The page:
The equilibrium solute concentration in the adsorbent phase “qeq” is determined through the following Langmuir nonlinear regression isotherm:
q e q = Q m a x K L C e q 1 + K L C e q
where Ceq—the equilibrium concentration of remaining Pb2+ ions (mg/L); qeq—the amount of adsorbed Pb2+ (mg/g); Qmax—the monolayer capacity (mg/g), i.e., the maximum adsorption capacity of the solid phase; KL—the mass transfer coefficient (L/mg).
The nature of the adsorption can also be estimated by the dimensionless Langmuir separation factor RL:
R L = 1 1 + K L C 0
where KL is the mass transfer coefficient (L/mg) and C0 is the initial adsorbate concentration (mg/L). The RL values can be classified as unfavourable (RL > 1), linear (RL = 1), favourable (0 < RL < 1), or irreversible (RL = 0).
Freundlich nonlinear model:
q e q = K F C e q 1 / n
where KF is the Freundlich partition coefficient, and n is a constant indicative of the intensity of the adsorption.
Temkin nonlinear model:
q e q = Bln ( K T C e q )
where B is a constant related to the heat of adsorption, and B = RT/b, where b is the Temkin constant (J/mol), T is the absolute temperature (K), R is the gas constant (8.14 J/mol K), and KT is the Temkin isotherm constant (L/g).
The results indicate that the adsorption of lead on H-ETS-4 and H-GTS-1 follows the Langmuir model (Figure 6b,c) while for H-CPT the Freundlich model fits the experimental data better (Figure 6a). The adsorption capacity corresponding to the monolayer adsorption (Qmax) is 313.42 and 342.20 mg/g for Pb-ETS-4 and Pb-GTS-1, respectively, while KL (the Langmuir constant related to the free energy of adsorption) is 0.07663 and 0.0226 (L/mg) for Pb-ETS-4 and Pb-GTS-1, respectively. The RL values are 0.04 and 0.012, indicating that the adsorption of Pb2+ is a favourable process. The higher R2 recorded for the Freundlich equation indicates that this isotherm is the best-suited model to describe the Pb2+ adsorption on H-CPT. The better fit obtained with the Freundlich model suggests the heterogeneous nature of the H-CPT, and multilayer adsorption of Pb2+ onto the adsorbent. The heterogeneous character of the H-CPT surface is also confirmed by the n parameter from the Freundlich equation. The 1/n describes the intensity of the adsorption or surface heterogeneity—for favourable adsorption, 0 < 1/n < 1; if 1/n > 1, unfavourable adsorption; and the process is irreversible when 1/n = 1. The 1/n value of 0.23 indicates that the adsorption could be considered as favourable and the adsorbent surface as heterogeneous, which is also known from the PXRD data.

3.4. Adsorption Kinetics

The saturation concentrations were used for performing the kinetics studies of Pb2+ sorption for different sorption intervals (t) of 4, 8, 12, 15, 30, 60, 120, and 180 min. Adsorption kinetics data for Pb2+ uptake by H-CPT, H-ETS-4, and H-GTS-1 are presented in Figure 7.
Pseudo-first-order kinetic model:
q t = q e q 1 e k 1 t
Pseudo-second-order kinetic model:
q t = q e q 2 k 2 t 1 + k 2 q e q t
To investigate the mechanism controlling the adsorption processes, the kinetic data collected in this study were fitted to the pseudo-first-order (PFO) and pseudo-second-order (PSO) models. The pseudo-first-order model assumes that the adsorption rate is based on the adsorption capacity. The pseudo-second-order model is based on the assumption that the adsorption is controlled by the chemisorption mechanism, involving valence forces through electron sharing or transfer between the adsorbent and adsorbate. The calculated kinetic parameters are given in Table 3. Herein, the two models showed a good fit with the experimental data. However, comparing the R2 values of the PFO and PSO fit, one can notice that the Pb2+ adsorption by H-ETS-4 and H-GTS-1 is better described by the PFO kinetic model (R2H-ETS-4 = 0.96632 and R2H-GTS-1 = 0.99623), while for CPT distinguishing the better fit is not possible (R2 PFO ~ R2 PSO). Additionally, the sorption of Pb(II) is the fastest for GTS-1—89% (for 20 min of uptake)—followed by ETS-4—77% (after 25 min of uptake)—and CPT—75% (after 60 min of uptake).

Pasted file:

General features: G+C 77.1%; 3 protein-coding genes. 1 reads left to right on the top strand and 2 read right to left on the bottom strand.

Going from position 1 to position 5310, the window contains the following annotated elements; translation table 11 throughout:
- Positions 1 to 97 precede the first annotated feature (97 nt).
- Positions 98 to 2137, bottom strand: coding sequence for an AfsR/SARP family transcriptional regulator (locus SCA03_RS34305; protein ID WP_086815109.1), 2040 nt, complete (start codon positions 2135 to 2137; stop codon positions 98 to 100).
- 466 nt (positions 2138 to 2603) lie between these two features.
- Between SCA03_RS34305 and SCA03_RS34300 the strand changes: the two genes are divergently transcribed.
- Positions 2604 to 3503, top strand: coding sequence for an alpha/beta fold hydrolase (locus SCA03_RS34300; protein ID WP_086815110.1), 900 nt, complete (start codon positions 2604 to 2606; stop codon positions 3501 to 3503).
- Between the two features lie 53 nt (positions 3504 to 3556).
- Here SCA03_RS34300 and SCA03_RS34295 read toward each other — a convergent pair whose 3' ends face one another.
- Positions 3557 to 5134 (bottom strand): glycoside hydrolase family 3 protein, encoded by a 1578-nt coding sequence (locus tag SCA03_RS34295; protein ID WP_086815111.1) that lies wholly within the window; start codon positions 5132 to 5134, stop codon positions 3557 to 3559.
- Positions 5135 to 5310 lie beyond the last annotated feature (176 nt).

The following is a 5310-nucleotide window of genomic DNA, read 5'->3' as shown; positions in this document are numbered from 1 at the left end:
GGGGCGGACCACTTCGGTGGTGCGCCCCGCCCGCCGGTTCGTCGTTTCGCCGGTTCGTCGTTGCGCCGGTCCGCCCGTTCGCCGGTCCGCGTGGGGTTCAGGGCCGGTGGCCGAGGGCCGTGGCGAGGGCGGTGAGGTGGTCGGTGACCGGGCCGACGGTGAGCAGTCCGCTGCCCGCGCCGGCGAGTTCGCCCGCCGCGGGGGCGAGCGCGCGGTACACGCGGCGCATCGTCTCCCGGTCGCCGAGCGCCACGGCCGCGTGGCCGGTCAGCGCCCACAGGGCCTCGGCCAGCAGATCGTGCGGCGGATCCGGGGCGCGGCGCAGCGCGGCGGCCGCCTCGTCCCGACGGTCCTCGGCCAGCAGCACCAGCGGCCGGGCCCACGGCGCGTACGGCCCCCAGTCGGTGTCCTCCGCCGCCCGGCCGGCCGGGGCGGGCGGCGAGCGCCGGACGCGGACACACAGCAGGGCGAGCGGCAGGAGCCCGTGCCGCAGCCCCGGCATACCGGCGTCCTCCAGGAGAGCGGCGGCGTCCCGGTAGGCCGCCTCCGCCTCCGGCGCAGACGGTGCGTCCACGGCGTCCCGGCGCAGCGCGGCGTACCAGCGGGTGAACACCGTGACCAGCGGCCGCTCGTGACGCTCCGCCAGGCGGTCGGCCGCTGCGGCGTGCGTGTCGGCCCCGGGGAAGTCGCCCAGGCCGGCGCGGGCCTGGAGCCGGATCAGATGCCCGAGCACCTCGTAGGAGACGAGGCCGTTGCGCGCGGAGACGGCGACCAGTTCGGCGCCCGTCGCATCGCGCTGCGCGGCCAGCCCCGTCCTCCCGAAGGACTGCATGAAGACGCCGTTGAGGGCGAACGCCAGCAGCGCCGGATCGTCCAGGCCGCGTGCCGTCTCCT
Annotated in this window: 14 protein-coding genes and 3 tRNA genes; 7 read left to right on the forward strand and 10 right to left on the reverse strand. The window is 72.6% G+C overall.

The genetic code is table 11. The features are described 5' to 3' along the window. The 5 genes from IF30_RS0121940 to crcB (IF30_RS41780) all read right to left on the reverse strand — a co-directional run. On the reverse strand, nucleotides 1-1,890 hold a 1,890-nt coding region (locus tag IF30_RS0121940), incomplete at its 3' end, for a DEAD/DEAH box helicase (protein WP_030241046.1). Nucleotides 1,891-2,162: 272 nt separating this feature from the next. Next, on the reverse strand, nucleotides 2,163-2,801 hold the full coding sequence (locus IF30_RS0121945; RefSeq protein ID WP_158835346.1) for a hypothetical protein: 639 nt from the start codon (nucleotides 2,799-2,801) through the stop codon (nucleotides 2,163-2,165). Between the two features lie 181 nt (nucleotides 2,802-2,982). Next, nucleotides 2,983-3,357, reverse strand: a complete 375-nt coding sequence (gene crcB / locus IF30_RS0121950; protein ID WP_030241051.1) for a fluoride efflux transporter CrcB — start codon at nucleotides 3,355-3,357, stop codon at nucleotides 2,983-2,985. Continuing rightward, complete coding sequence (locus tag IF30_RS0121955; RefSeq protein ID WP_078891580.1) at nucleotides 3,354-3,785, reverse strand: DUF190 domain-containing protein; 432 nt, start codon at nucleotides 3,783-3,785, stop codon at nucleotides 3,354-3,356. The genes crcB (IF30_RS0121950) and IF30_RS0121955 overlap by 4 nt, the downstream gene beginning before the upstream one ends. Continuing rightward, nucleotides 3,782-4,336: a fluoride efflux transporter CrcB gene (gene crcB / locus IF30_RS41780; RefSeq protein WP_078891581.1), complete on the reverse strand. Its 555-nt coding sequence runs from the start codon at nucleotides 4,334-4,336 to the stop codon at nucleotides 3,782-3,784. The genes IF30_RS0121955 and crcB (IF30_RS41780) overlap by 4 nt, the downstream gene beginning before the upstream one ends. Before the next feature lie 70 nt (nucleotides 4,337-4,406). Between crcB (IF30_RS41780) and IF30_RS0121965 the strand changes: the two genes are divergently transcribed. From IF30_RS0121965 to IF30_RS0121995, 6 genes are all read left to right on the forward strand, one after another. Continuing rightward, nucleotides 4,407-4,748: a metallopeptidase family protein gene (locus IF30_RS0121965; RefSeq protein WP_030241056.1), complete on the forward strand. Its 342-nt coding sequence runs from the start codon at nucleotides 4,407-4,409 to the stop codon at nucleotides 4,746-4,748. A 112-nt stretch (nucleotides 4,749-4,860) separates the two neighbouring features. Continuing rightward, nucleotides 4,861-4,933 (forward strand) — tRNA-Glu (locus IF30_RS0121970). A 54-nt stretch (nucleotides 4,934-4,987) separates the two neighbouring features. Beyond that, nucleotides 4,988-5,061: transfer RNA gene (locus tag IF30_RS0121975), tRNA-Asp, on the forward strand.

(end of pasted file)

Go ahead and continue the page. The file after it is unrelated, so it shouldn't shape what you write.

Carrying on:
The adsorption capacities of other adsorbents of Pb2+, taken from the literature, are provided in Table 4 for comparison. The values of the maximum adsorption capacity, qm, (mg/g) reported in this work for H-ETS-4 and H-GTS-1 are significantly higher than that of H-CPT, and compete with the most promising candidates.

4. Conclusions

The results of this study present insights into the adsorption of Pb2+ on the synthetic ETS-4 and GTS-1 and natural CPT. Na-K-ETS-4 and Na-K-GTS-1 were successfully synthesised and along with clinoptilolite modified to H-ETS-4, H-GTS-1, and H-CPT by ammonium ion exchange, followed by calcination. The obtained materials were characterised by SEM, FTIR, surface area analyses/BET, WDXRF, and XRD. The adsorption studies demonstrated that H-ETS-4 and H-GTS-1 are promising adsorbents for the removal of lead ions from their aqueous solutions. Adsorption equilibrium was attained within 1 h. The adsorption kinetics obeyed the pseudo-first-order model, suggesting that the rate-limiting step is probably diffusion. The adsorption equilibrium of Pb2+ was satisfactorily described by the Langmuir equation for Pb-ETS-4 and Pb-GTS-1, and by the Freundlich equation for the Pb-CPT isotherm. The maximum adsorption (qm) calculated from the Langmuir equation was 313 and 342 mg/g for Pb-ETS-4 and Pb-GTS-1, respectively.